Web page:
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Characteristics of host rocks, secondary minerals, and fluids would affect the transport of radionuclides from a previously proposed repository at Yucca Mountain, Nevada. Minerals in the Yucca Mountain tuffs that are important for retarding radionuclides include clinoptilolite and mordenite (zeolites), clay minerals, and iron and manganese oxides and hydroxides. Water compositions along flow paths beneath Yucca Mountain are controlled by dissolution reactions, silica and calcite precipitation, and ion-exchange reactions. Radionuclide concentrations along flow paths from a repository could be limited by (1) low waste-form dissolution rates, (2) low radionuclide solubility, and (3) radionuclide sorption onto geological media.

The chief sources of radioactivity in spent nuclear fuel are americium, plutonium, and neptunium. Therefore, studies have concentrated on their geochemical mobility. Uranium-233, uranium-234, iodine-129, technetium-99, and other radionuclides also have been included in some experiments. Solubilities were determined experimentally in representative Yucca Mountain waters. Sorption coefficients were determined using water, rock, and pure mineral samples from Yucca Mountain. Batch experiments were performed at several pH levels and oxidizing conditions. Dynamic transport-column experiments, diffusion experiments, and solid-rock beaker experiments also were conducted. The batch tests gave slightly lower retardation factors than those derived from column-breakthrough experiments. This finding indicates that using batch-sorption coefficients to predict radionuclide transport will yield conservative results in a performance assessment.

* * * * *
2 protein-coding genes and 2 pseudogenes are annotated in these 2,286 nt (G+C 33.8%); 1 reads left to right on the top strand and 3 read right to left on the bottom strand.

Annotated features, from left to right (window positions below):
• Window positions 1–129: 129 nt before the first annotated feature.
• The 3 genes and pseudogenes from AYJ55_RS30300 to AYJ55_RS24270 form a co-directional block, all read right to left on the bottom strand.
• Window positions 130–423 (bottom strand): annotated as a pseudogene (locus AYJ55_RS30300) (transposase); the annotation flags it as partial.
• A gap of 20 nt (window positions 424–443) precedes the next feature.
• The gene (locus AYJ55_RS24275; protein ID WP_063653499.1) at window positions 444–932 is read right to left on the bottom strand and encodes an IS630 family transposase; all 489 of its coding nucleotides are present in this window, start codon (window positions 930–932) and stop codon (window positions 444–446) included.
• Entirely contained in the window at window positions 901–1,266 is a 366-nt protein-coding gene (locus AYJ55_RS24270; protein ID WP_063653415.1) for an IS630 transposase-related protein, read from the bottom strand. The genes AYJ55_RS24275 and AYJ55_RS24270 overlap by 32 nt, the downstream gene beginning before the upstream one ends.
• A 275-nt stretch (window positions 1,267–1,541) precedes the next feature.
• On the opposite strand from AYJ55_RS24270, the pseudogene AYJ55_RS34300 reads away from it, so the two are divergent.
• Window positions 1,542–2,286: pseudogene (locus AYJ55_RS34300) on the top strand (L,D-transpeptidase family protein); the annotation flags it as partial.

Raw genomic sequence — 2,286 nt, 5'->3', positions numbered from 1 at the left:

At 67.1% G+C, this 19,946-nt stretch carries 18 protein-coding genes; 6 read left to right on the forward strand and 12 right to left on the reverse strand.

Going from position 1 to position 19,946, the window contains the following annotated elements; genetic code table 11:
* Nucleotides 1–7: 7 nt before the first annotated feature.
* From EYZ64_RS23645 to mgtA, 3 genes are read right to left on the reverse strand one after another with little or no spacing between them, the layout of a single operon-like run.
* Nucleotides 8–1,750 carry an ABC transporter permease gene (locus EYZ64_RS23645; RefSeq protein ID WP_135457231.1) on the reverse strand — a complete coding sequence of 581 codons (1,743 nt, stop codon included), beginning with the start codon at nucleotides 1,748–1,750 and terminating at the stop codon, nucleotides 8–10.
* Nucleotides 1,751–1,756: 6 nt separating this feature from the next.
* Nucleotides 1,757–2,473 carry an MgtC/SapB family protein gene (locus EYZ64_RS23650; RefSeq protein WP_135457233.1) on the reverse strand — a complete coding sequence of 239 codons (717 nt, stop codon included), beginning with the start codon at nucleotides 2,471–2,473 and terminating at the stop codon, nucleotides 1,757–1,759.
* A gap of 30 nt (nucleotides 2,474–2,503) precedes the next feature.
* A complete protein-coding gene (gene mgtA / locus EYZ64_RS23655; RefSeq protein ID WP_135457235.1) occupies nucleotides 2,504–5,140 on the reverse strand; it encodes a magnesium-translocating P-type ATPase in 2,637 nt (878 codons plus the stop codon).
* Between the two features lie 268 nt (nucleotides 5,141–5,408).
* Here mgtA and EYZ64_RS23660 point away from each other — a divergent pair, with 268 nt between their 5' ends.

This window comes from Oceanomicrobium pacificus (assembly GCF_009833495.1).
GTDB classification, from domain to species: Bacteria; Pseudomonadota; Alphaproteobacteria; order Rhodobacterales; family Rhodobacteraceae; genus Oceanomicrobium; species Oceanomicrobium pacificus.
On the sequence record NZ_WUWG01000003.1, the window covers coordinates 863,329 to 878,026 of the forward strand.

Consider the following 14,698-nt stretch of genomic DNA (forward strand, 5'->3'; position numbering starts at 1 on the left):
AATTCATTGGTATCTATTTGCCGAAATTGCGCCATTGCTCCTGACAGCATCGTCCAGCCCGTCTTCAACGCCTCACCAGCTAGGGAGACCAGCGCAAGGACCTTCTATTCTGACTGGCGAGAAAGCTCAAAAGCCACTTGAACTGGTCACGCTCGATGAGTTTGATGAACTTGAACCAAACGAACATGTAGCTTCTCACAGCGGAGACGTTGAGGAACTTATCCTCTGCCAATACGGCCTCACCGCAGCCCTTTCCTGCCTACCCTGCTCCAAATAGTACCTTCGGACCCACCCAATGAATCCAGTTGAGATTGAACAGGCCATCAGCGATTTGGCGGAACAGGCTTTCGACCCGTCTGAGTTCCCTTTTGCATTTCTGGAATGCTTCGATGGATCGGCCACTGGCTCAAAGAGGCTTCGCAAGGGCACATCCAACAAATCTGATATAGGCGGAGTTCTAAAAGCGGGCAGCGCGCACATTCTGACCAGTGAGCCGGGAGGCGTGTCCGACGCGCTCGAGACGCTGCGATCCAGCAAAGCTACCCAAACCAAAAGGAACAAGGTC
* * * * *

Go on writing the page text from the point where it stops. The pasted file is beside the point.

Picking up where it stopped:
Understanding of unsaturated-zone transport is based on laboratory and field-scale experiments. Fractures provide advective transport pathways. Sorption and matrix diffusion may contribute to retardation of radionuclides. Conversely, sorption onto mobile colloids may enhance radionuclide transport.

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